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Are bond rates responding to EU bailouts?

August 23, 2011

It has now been a month since European leader agreed to the second bailout for Greece, and the results appear to be mixed.  As the graph below shows, while Greek interest rates dramatically fell right after the summit announcing the new bailout package (indicated by the rightmost red dashed line), rates have been creeping up since then.  In fact, the markets are now worried that this second bailout package will fall apart, as Finland is now demanding that Greece puts up collateral to secure the Finnish support.  Other EU member states are now considering similar actions.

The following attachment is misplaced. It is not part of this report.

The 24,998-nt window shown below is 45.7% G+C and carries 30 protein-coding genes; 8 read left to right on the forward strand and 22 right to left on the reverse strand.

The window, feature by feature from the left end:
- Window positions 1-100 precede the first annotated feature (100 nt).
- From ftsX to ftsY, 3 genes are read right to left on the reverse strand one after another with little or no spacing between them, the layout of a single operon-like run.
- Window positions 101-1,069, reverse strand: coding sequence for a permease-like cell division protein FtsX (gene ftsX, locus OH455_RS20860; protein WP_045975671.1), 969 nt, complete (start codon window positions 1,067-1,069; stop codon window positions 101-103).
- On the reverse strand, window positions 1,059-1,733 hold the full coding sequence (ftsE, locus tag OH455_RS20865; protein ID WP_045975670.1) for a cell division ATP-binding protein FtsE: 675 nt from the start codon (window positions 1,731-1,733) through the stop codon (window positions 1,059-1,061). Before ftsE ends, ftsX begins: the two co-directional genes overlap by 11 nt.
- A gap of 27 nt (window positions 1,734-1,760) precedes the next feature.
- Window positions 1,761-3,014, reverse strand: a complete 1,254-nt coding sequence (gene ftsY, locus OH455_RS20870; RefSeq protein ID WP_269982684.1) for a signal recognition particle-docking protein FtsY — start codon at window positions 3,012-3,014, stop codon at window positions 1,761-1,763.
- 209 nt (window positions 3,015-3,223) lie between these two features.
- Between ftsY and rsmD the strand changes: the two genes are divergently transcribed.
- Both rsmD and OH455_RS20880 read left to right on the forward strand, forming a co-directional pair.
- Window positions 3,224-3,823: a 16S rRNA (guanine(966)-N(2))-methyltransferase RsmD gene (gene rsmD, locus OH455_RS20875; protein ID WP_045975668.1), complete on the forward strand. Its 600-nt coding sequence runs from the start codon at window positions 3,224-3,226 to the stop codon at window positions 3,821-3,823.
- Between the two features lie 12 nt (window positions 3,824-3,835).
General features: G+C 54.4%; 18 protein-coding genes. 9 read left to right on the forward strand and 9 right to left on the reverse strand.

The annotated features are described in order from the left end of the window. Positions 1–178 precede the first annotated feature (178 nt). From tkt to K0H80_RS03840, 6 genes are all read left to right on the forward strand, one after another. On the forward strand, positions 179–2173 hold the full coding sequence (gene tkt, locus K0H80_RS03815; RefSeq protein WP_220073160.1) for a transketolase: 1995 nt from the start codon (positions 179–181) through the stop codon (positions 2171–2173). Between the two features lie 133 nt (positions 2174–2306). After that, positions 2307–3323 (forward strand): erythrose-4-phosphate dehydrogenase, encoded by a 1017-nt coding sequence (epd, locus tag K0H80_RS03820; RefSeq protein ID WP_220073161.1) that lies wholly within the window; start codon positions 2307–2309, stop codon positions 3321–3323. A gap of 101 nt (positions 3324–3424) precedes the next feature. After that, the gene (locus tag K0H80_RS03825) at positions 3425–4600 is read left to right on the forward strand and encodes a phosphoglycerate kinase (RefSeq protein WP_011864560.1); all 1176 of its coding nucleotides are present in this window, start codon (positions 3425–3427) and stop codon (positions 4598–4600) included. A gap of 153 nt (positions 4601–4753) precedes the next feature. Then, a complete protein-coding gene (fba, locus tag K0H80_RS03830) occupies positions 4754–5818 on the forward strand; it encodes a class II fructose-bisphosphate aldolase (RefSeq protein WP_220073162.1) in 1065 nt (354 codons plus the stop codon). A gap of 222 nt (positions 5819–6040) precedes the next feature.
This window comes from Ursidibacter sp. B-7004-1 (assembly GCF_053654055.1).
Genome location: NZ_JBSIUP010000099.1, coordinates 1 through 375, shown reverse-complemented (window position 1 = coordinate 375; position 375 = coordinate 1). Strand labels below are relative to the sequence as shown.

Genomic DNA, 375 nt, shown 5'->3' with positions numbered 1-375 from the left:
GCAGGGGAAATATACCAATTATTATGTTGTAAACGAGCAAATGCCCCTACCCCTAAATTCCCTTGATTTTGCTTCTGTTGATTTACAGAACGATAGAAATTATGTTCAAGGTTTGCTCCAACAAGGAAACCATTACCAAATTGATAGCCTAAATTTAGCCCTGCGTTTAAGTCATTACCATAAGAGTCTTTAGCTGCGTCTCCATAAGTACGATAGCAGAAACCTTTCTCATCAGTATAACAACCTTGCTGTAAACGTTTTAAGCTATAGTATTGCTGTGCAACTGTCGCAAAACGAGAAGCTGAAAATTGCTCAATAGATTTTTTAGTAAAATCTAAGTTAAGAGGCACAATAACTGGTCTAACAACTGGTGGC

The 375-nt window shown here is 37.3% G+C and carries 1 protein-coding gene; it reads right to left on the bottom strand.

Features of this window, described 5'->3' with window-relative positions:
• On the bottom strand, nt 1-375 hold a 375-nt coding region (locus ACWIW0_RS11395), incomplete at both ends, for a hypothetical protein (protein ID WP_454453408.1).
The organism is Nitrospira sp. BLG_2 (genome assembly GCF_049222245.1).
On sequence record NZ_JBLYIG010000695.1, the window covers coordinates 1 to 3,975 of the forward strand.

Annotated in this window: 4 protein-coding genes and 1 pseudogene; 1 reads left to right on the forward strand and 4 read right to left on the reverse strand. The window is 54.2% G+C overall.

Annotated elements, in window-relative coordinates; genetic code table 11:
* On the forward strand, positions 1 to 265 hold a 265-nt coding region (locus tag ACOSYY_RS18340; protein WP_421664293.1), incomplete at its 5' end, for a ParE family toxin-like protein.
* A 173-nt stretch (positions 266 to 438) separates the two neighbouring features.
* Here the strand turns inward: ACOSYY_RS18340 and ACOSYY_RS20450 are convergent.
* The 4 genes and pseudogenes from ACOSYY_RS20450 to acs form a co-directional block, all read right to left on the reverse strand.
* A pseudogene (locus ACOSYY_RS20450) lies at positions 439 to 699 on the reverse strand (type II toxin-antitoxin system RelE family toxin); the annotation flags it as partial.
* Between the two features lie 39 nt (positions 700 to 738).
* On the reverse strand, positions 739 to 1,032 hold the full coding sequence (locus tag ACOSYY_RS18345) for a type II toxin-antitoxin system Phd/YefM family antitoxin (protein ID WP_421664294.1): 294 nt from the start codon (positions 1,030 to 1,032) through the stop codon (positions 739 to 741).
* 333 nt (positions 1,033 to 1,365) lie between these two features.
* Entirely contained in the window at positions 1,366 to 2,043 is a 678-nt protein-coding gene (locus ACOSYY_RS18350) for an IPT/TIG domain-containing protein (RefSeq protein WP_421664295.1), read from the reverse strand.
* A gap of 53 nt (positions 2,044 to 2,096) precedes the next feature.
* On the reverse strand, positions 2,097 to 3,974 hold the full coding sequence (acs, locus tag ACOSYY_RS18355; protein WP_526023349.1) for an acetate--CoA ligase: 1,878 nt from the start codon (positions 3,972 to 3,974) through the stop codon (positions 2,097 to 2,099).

On the other hand, things are looking a little brighter for the two other countries which have received EU bailouts in the last year.  Rates for Portugal have decreased by about 3%, while Irish rates have fallen by 22% in the last month.  In addition, on August 1, Irish rates were lower than Portuguese rates for the first time since September 2008.  While it is too early to say that Ireland is out of the woods, as economic growth is predicted to be sluggish, the signs are somewhat encouraging.  However, the strength of this recovery will become clearer as more Irish data becomes available.

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